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Elections Municipal – Provisional Ballots – Counting Required

By: S.C. Lawyers Weekly staff//July 31, 2019

Elections Municipal – Provisional Ballots – Counting Required

By: S.C. Lawyers Weekly staff//July 31, 2019

Only one vote separated the respondent-candidate and the appellant-candidate in a town council election. Four voters’ residency was questioned, and their provisional ballots were sealed and set aside but remain available for counting. The town election commission should have counted the four provisional ballots rather than invalidating the election and ordering a new one.

We affirm the circuit court’s decision to remand the proceedings to the appellant-commission. We remand to the commission and order it to unseal the four provisional votes and apply those votes to the vote totals of the candidate(s) for whom the votes were cast, with the results of the election to then be declared accordingly.

If an irregularity occurs during the course of an election, the election must be invalidated and a new election held only if the irregularity was of the sort that renders doubtful the result of the election. While an irregularity might have occurred as a result of the commission’s initial refusal to count the four provisional ballots, that irregularity was cured when the commission ultimately decided the votes were legally cast.

Under the facts of this case, we reject the notion that the commission’s decision that these four votes were legally cast constituted an irregularity in the conduct of this election. We also reject the notion that counting four legally cast votes would constitute an irregularity under the facts of this case.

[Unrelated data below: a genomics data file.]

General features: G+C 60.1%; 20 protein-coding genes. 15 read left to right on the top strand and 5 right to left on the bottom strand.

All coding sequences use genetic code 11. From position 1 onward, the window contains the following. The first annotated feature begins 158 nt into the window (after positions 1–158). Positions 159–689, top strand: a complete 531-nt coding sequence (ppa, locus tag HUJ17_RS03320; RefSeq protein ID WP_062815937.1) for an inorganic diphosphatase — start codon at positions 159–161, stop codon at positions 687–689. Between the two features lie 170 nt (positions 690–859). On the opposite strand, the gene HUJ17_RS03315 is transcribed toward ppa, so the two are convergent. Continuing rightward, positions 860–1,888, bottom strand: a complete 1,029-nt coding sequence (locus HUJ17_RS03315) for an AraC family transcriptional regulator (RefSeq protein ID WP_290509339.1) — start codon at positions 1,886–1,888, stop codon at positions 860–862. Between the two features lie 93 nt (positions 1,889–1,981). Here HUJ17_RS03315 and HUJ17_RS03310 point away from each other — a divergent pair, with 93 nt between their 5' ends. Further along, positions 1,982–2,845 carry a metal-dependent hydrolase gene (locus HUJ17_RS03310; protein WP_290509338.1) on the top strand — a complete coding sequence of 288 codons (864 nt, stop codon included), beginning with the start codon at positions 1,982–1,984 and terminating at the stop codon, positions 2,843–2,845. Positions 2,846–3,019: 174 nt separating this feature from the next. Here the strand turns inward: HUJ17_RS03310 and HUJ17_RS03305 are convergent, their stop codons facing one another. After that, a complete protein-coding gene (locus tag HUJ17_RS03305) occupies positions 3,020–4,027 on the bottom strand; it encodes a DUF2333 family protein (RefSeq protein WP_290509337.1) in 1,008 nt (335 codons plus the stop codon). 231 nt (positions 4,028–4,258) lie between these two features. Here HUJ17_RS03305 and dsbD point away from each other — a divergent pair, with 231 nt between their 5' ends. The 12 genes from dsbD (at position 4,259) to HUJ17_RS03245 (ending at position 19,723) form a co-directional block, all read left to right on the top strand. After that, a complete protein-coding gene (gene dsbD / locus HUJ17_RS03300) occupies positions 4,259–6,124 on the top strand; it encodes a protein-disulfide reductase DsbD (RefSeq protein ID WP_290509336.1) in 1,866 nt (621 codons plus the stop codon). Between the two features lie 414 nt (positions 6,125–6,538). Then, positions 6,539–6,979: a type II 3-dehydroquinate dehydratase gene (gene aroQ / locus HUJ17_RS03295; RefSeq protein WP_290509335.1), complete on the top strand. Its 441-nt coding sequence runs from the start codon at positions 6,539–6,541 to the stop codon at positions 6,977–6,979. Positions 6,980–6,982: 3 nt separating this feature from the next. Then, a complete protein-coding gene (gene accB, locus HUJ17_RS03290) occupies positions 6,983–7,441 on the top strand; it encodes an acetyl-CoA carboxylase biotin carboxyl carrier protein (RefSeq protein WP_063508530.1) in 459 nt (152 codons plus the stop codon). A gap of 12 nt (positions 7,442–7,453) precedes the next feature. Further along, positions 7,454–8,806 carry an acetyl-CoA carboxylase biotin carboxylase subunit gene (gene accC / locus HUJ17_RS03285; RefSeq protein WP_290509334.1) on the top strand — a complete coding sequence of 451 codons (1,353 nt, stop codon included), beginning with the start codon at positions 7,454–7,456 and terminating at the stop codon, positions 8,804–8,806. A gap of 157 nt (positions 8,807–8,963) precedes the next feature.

Even if we were to conclude there was an irregularity as urged by appellants, the irregularity was not of the sort requiring invalidation of this particular election. Our conclusion is compelled primarily by the simple fact that the four provisional ballots were preserved and delivered to the commission as required by S.C. Code Ann. § 7-13-830, and the votes remain available for counting.

When the commission decided the votes were legally cast, the commission should have decided the votes should be counted. There is no evidence in the record and there is no provision of law to support the commission’s conclusion that a decision to count the votes would “invalidate the election,” especially since the four provisional votes are available to be counted; if anything, the facts of this case, the law, and common sense all dictate the conclusion that the counting of these votes would preserve the integrity of the election process and propel the election to its legitimate end. These four voters did all in their power to cast their ballots honestly and intelligently and should not be disfranchised.

Affirmed as modified and remanded.

Odom v. McBee Election Commission (Lawyers Weekly No. 010-046-19, 10 pp.) (George James, J.) Appealed from the Circuit Court in Chesterfield County (Roger Henderson, J.) Martin Driggers, Richard McLawhorn and Karl Bowers for appellants; Kathleen Barnes, John Parker and William Barnes for respondent. S.C. S. Ct.

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